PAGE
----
Audio Foundation, Beyond category, Small ensemble

Noveltones & Knotted Throats @ AF

Noveltones (7)There is a world of interesting music happening at the Audio Foundation and this three-set gig exemplified the foundations imaginative ahead of the game programming. The evening featured a cross-section of music from the fully arranged to the unconstrained and free. From the open dialogue of the Knotted Throats to the carefully crafted texturally rich four-piece voicings of a jazz ensemble. Then, and perhaps this is the essence of the programming, the two groups merged and out of that came a declaration. Sound exists without boundaries. The borders and demarcation lines as we organise or sculpt sound are only human constructs and beyond these artificial barriers, the various languages merge. When that occurs music is the richer for it. Improvised music is always on the move and just as post-bop moved seamlessly between free, fusion, hard bop, bop and groove, so the journey continues. Noveltones (3)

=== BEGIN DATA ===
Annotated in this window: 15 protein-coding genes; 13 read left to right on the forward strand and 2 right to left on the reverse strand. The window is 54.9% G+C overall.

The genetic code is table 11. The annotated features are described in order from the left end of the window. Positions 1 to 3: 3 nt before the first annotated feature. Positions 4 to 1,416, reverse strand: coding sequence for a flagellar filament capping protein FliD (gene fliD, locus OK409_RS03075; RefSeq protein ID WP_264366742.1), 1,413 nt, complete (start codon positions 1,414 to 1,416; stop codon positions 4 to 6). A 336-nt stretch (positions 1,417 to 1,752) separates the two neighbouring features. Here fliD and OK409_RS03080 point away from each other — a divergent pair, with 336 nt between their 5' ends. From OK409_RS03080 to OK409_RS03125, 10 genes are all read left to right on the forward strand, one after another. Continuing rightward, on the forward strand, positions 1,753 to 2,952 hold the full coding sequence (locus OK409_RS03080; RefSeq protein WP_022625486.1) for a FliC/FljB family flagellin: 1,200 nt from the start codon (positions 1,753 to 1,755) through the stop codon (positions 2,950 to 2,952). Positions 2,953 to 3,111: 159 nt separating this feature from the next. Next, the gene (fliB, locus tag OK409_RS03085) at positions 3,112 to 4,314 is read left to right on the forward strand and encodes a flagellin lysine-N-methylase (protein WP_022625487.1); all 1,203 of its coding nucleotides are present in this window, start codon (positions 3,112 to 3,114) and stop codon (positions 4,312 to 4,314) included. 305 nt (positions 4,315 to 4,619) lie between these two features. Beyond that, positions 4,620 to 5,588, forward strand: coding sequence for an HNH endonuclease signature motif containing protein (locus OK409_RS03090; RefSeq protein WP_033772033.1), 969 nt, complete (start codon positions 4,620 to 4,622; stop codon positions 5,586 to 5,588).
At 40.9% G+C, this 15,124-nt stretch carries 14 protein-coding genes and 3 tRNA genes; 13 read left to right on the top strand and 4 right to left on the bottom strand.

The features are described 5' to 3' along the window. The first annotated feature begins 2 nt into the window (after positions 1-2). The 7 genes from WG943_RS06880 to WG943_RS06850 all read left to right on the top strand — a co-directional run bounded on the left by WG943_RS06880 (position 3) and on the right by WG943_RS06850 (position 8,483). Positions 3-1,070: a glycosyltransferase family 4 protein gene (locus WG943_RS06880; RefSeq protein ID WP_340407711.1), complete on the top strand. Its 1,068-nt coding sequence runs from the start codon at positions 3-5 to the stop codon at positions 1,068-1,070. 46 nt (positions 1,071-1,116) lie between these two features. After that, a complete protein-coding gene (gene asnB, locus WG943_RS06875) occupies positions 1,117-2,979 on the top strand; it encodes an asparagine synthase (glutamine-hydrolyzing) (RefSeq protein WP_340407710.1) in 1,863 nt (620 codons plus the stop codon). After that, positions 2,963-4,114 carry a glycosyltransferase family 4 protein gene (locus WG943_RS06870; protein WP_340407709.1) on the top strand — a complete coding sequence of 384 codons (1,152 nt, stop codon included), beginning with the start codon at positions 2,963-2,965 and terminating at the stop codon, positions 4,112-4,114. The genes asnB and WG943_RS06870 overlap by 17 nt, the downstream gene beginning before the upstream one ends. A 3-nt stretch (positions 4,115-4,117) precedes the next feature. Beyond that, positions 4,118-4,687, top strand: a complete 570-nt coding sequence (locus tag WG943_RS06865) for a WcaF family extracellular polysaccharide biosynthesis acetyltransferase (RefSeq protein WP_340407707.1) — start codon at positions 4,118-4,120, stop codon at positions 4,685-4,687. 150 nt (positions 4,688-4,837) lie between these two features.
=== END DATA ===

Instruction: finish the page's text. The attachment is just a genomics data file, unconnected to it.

The Noveltones are an assembly of gifted equals, collectively shaping sound while expressing individual voices. Soprano saxophonist Jasmine Lovell-Smith, who studied in the USA is at present working toward a doctorate in composition at the NZSM. Bass clarinettist Blair Latham who spent years in Mexico is fluent with many horns. Bass player Tom Callwood (mostly playing arco), who we saw recently with the Melancholy Stinging Babes (a formidable figure on the avant-garde scene), and Tristan Carter, a violinist who rounds off the ensemble sound beautifully. The music initially reminded me of Gunter Schuller’s third stream pieces, but this ensemble is in no way time locked. The principal composer for the first set was Lovell-Smith and her compositional experience was especially evident in the harmonic concepts. There were also compositions by Latham. The pieces often balanced a spiky beauty with voice-led passages. There was also an appealing textural quality. The current ensemble hasn’t yet recorded, but I hope that they do. I have put up a Noveltones sound-clip from the gig.